Paying a bill online is old hat in this age of e-commerce, and it's growing rapidly elsewhere. At a time when most brick-and-mortar retailers were complaining about lagging sales, online sales Dec. 1-5 rose 9% from the year earlier to reach $3.74 billion.
But for pro dealers, the industry still wrestles with accepting online payments, largely because the technology needed to make them cost effective is not readily available.
This is true even with the biggest dealers. Of all the companies in the 2008 ProSales 100, fewer than 3% accept online payments. "I don't think they are not buying into it. I just don't think the exact technology is there for them to do it," says Jerry McNamara, owner of BuilderWire, a Bedford, Mass.-based provider of business software.
Steve Lochbaum, vice president of finance and administration at Professional Builders Supply in Morrisville, N.C., the middle of the tech-savvy Research Triangle region, says the company is looking to adopt an online payment system but would prefer to accept bank-to-bank payments as opposed to credit card payments. "We have a number of customers who are pushing to use credit cards, and we would like to take advantage of that, but we are working on reducing the cost in order to allow that to happen," he says. "In this competitive market, we are doing whatever we can to keep sales going and cash coming in."
The technology for accepting payments online from a credit card is more readily available. But dealers that have investigated electronic payments have run into a common obstacle: the cost behind accepting credit card payments. While a bank-to-bank payment typically carries a charge that is a tiny fraction of the transaction's cost, credit card processors charge up to several percent. In a low-margin business like lumber, the difference on the bottom line between a bank draft's cost and a transaction paid with a credit card can be significant.
Even Stock Building Supply, the second largest U.S. pro dealer with 2007 total sales of $4.7 billion, accepts online payments only from holders of its private-label credit card.
Having the right level of security is another barrier to creating more widespread online payment systems that cater to dealers. McNamara says hackers have become more and more sophisticated and have the patience not only to break into a system but also get into its payment mechanisms.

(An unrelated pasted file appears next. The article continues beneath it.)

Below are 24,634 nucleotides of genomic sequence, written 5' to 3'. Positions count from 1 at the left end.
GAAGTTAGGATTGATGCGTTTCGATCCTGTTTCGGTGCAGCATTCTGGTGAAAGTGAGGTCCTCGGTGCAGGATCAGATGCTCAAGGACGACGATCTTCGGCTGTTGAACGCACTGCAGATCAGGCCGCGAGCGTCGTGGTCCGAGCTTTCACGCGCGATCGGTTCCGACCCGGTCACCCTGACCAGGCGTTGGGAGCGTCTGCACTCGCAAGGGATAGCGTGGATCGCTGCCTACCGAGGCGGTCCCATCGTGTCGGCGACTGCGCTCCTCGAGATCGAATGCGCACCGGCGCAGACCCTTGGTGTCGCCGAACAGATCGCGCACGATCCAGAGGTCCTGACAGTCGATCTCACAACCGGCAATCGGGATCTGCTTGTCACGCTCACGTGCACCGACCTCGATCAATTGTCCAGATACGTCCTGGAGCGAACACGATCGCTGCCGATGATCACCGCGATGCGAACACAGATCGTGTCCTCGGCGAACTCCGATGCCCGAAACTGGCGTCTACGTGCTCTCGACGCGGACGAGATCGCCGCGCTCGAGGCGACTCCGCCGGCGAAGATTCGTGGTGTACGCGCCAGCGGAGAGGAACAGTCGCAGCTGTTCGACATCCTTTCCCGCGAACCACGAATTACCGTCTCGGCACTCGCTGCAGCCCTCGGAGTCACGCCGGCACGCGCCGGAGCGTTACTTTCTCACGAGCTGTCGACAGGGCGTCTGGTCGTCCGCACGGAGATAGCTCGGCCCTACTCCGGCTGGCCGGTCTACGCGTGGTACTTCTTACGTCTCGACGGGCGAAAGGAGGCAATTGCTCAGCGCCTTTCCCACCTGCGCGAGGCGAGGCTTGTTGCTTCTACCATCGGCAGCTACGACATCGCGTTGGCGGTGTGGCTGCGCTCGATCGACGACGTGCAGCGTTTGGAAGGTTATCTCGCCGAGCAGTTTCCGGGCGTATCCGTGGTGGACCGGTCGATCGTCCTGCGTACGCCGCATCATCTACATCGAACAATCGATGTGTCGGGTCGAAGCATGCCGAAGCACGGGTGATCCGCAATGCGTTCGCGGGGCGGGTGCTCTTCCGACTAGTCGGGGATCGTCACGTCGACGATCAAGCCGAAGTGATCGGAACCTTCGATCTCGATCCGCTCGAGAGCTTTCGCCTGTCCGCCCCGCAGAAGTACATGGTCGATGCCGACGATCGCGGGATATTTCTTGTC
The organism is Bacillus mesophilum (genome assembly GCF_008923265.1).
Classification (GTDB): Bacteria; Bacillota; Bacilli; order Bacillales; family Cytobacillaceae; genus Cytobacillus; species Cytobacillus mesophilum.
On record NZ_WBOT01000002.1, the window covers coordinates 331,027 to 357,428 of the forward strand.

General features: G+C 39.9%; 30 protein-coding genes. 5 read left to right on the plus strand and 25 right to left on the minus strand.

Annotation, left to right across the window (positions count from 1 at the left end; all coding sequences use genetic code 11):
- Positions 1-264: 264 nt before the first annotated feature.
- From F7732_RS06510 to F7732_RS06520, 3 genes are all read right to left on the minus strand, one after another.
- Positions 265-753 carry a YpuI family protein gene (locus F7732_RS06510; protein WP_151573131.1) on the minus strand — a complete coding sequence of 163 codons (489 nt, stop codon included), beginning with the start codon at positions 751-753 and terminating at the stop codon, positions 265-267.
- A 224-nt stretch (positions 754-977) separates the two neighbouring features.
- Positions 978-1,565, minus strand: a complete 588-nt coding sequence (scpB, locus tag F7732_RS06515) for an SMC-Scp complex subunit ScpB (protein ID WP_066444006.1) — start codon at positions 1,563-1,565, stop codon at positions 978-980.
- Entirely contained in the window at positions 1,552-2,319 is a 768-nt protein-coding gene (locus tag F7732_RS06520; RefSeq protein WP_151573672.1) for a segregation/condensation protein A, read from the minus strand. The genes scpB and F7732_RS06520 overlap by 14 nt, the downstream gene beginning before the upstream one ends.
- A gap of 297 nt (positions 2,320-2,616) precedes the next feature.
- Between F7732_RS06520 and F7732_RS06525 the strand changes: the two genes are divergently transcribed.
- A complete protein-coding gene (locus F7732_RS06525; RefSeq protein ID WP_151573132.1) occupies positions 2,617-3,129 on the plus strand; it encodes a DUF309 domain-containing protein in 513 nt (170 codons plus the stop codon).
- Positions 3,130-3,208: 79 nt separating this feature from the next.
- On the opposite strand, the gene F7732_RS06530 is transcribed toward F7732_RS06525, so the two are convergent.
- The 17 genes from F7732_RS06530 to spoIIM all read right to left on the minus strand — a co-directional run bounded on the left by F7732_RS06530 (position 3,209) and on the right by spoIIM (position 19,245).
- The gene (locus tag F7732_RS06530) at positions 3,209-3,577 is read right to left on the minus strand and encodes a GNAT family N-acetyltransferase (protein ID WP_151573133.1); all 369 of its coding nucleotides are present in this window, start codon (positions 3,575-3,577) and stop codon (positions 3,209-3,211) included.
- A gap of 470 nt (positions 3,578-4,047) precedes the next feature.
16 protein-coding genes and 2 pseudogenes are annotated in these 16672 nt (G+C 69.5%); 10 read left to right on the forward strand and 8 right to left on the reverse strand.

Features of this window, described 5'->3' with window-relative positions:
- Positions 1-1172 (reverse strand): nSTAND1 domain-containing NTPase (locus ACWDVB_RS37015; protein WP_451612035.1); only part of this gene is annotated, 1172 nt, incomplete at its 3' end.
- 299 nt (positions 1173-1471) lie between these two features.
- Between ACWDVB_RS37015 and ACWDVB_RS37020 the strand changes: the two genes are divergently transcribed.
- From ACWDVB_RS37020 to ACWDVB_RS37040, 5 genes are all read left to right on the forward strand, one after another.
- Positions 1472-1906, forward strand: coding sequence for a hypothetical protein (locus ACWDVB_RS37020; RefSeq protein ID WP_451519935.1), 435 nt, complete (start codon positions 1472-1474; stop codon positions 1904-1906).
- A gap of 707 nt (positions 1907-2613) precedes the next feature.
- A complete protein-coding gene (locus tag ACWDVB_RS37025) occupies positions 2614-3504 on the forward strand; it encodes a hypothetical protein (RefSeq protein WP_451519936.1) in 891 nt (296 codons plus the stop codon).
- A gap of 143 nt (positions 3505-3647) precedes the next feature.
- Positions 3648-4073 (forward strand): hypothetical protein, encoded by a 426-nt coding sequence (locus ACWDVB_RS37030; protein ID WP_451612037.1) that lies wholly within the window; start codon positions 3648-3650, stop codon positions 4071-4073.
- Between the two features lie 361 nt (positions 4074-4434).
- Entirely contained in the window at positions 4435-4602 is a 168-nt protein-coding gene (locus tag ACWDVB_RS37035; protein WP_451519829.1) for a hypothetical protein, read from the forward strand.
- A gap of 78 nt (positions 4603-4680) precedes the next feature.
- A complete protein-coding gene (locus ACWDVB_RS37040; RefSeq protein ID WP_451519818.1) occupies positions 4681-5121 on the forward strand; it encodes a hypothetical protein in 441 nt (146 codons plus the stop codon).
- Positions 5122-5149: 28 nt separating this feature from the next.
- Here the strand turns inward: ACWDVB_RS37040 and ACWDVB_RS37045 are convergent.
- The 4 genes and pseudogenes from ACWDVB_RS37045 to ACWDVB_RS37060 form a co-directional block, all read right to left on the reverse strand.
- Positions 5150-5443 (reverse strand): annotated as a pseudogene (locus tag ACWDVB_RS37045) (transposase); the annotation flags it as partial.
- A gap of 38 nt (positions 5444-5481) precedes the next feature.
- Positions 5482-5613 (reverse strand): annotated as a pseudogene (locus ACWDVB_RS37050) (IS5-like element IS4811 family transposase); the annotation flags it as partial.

McCoy's, the San Marcos, Texas-based dealer with 84 locations in five states, decided more than six years ago that real-time online access would be part of its business plan, and developed its own online payment system. Contractor customers can view and print invoices as well as make payments to their credit accounts by providing a bank account and routing number. Once a payment is made, the contractor's credit is freed up in real time.
Dan Stauffer, McCoy's vice president of marketing and real estate, says that while the transactions happen in real time, there is a "trust level" since the funds do not clear for up to three days. But while more than 5,000 McCoy's customers can view their invoices online, only 250 customers take advantage of the service and pay their bills that way, according to Stauffer. Where the system has been most popular is giving customers access to their invoices and seeing what types of materials have been picked up and when, particularly when a subcontractor is authorized to do so. "That's been a big plus for our customers," he says.
Last March, BlueTarp, a financial services provider that caters to the building materials industry, rolled out its own system. Like PayPal, which lets eBay shoppers pay sellers via a third party, the BlueTarp system lets contractor customers pay their dealers via BlueTarp through a partnership with Wachovia Bank. Since introducing the system, nearly 10% of all payments BlueTarp receives are made online, "and it's steadily ramping up," says Shawn Cunningham, vice president of operations. The company also accepts mail-in and pay-by-phone payments.
"It's a matter of how much dealers really see a need for it," Cunningham says. "But it does take a significant effort to get it up and running in a safe and secure environment."
McNamara believes there is enough interest in the industry, particularly when it comes to dealers being paid that much faster. Within the next six to eight months, McNamara expects BuilderWire to have its own system running, with 10 to 20 dealers on board almost immediately.
"They have gotten into the Internet, and they are seeing the light," McNamara says. "Payments will be a part of the online systems they are deploying, if not the biggest."
But he adds: "You have to have a bulletproof system."